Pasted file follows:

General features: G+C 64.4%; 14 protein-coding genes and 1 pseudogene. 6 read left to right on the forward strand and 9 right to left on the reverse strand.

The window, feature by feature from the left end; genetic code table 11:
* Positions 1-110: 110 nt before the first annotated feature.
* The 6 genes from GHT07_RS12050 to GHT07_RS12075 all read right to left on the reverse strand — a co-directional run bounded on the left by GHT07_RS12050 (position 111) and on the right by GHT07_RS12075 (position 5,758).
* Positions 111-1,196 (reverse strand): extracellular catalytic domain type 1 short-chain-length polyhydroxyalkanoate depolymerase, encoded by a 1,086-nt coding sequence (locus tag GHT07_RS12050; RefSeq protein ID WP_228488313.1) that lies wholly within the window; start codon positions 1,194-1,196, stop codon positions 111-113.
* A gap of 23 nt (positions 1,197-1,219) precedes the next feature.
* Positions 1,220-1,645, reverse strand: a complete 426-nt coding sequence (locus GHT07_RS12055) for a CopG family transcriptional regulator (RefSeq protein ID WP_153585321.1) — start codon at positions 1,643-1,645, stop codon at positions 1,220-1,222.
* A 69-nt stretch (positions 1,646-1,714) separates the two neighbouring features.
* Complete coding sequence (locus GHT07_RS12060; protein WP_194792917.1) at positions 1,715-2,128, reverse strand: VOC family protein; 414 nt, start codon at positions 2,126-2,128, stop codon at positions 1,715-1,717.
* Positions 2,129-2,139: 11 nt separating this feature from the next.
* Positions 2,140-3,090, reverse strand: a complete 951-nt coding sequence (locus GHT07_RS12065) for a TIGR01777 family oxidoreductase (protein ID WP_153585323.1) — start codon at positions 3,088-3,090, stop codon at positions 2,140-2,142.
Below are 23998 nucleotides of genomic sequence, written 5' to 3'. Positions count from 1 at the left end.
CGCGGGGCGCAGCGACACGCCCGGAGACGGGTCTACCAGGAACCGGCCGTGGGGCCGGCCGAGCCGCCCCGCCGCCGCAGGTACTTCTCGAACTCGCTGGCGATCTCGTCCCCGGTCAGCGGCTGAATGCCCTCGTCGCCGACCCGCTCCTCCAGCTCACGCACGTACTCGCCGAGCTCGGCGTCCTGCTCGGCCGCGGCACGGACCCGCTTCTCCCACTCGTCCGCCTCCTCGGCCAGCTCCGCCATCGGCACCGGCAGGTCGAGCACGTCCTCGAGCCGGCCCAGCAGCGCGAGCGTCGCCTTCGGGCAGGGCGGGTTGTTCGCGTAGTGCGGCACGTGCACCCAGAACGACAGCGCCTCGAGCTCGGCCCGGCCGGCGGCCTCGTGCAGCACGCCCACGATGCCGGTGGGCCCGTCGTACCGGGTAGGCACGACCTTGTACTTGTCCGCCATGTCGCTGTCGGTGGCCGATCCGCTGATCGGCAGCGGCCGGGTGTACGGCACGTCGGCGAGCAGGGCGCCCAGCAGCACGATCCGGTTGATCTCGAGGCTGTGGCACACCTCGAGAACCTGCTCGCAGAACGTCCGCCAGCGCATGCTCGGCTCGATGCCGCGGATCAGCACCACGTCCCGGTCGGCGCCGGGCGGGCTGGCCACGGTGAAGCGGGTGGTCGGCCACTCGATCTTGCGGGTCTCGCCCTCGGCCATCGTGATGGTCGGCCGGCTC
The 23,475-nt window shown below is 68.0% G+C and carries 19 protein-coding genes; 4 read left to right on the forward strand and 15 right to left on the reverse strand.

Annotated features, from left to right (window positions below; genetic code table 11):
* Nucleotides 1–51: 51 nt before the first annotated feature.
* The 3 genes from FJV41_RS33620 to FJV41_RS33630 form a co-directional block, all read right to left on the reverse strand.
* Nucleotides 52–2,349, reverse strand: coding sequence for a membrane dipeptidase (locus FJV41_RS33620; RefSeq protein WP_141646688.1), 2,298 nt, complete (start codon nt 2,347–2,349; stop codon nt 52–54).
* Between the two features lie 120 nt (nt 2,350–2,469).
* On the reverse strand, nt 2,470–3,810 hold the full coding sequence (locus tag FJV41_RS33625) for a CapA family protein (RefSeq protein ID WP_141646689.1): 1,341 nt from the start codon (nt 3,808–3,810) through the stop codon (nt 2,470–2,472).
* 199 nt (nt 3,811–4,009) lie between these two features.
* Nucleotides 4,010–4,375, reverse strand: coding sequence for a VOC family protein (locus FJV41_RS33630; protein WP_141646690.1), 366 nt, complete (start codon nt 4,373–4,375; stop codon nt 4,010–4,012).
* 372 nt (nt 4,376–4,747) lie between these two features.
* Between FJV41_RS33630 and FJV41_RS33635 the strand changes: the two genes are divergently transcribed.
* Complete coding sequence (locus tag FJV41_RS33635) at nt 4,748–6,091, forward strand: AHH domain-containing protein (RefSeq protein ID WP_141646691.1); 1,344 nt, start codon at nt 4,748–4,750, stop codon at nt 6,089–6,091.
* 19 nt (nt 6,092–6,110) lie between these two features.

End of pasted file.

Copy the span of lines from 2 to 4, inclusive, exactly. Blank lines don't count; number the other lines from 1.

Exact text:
The window, feature by feature from the left end; genetic code table 11:
* Positions 1-110: 110 nt before the first annotated feature.
* The 6 genes from GHT07_RS12050 to GHT07_RS12075 all read right to left on the reverse strand — a co-directional run bounded on the left by GHT07_RS12050 (position 111) and on the right by GHT07_RS12075 (position 5,758).